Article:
Oil on panel, 9×12″ (reworked from original plein air) (larger)
Saturday was the first plein air paint-out of the season for the East Bay Plein Air Painters. We went to Old Borges Ranch, a charming historical old ranch with a blacksmith shop, old barns, farm animals, all surrounded by the brilliant green hills of springtime. It was very cloudy and I decided that what I wanted to focus on was trying to observe and paint the effect of the cloudy, cool, diffused light.
After wandering around trying to pick a spot, by the time I was ready to start painting I only had two hours left before our group critique. This is the same painting as above after two hours:
Oil on panel, 9×12″ (original plein air) (larger)
I probably should have left it alone and moved on. But I was frustrated with the way I seem to always be painting hills (I’m sick of painting hills!) and they always look flat. So after the critique, I went back and started working on the painting again, determined to figure out how to make the hills not look flat. I stood there painting for 2 more hours and although I made some discoveries about paint application and brush strokes, I hadn’t improved the painting at all (just the opposite).
What I’d planned to do after the paint-out at 1:00, was to take a walk on the beautiful trails and do some sketching of the interesting sights but it was too late when I finally gave up on the painting at 4:00 because I had a long drive home and had to get ready for a dinner party that evening.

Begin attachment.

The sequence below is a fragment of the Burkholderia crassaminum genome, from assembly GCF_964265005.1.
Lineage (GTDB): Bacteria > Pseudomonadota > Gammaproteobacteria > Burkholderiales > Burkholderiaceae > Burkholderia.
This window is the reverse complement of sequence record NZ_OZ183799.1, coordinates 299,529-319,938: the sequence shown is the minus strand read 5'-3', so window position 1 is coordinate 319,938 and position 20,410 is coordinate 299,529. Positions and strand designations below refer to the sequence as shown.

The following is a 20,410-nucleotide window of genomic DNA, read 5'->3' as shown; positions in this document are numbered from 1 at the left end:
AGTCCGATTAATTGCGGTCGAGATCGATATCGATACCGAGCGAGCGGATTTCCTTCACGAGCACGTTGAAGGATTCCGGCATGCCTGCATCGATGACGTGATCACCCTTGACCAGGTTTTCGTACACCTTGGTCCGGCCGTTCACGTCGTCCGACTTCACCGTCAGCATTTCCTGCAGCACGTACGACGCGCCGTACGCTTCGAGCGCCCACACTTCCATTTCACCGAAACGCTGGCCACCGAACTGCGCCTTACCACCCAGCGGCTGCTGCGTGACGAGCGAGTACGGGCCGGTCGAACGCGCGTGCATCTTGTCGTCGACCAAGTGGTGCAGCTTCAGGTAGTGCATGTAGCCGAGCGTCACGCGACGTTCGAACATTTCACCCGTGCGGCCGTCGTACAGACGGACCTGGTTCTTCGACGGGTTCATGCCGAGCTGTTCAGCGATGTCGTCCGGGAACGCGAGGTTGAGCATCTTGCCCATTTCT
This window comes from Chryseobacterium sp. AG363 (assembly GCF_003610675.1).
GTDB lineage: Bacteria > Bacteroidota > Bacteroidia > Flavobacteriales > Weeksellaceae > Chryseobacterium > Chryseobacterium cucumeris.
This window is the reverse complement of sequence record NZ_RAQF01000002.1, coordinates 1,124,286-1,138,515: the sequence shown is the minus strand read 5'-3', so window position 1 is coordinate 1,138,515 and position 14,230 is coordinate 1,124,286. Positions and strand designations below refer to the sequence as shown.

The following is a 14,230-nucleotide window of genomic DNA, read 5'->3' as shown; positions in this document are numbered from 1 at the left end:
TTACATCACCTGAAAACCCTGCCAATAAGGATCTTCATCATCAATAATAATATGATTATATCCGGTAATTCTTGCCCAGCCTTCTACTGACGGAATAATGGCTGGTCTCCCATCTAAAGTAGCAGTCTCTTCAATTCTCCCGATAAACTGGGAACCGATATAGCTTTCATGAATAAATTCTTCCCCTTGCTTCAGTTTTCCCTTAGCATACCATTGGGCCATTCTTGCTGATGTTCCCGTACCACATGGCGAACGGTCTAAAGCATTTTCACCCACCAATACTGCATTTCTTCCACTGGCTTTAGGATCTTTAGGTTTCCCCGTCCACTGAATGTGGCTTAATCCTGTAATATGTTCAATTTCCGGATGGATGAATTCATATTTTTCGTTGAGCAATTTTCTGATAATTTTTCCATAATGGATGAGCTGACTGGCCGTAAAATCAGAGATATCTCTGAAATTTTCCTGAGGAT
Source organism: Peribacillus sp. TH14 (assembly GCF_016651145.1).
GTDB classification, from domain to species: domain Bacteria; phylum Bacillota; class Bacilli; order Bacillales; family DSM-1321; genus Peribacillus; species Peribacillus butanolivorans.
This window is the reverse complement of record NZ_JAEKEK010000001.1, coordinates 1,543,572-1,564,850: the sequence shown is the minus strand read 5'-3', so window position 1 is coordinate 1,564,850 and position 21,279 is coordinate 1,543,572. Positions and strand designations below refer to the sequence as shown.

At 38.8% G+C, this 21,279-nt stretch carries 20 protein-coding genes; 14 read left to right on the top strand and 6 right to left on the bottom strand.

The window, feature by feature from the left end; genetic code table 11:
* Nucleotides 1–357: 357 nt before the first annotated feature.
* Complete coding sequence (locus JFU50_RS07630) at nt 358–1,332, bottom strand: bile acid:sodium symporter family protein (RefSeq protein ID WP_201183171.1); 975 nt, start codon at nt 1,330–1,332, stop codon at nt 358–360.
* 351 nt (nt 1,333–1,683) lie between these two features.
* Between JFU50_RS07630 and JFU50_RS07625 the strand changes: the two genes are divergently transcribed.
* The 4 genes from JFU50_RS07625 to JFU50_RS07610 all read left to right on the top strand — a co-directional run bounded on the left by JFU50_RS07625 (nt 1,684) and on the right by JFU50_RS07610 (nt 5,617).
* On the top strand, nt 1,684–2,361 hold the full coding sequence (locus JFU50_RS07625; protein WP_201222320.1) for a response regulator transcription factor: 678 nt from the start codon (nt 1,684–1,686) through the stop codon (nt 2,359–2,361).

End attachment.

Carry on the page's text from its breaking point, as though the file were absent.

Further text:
Today, even though I tried to ignore it, the painting and my frustration about it continued to bug me. I finally decided to work on it some more until I either got it or killed it. I guess I did a little of both.
The truth is that today oil painting isn’t feeling like fun. I’m missing the watercolor sketchbooking and drawing for fun I did all the time before I took up oils. I’m jealous of all the people I see while I’m plein air painting who are taking a hike in pretty places instead of torturing themselves trying to paint them. I’m missing filling up my sketchbook with fun, wonky drawings and loose watercolors. I’m longing for working from still life set ups or photos where the light doesn’t change and where it’s not always a rush against time.
I also know that I’m persistent if nothing else, and that I’m not giving up the struggle. But it’s time to have more fun with my art. After all, I’m doing this for my own creative pleasure, and as much as I love learning, sometime a woman just needs to play, too.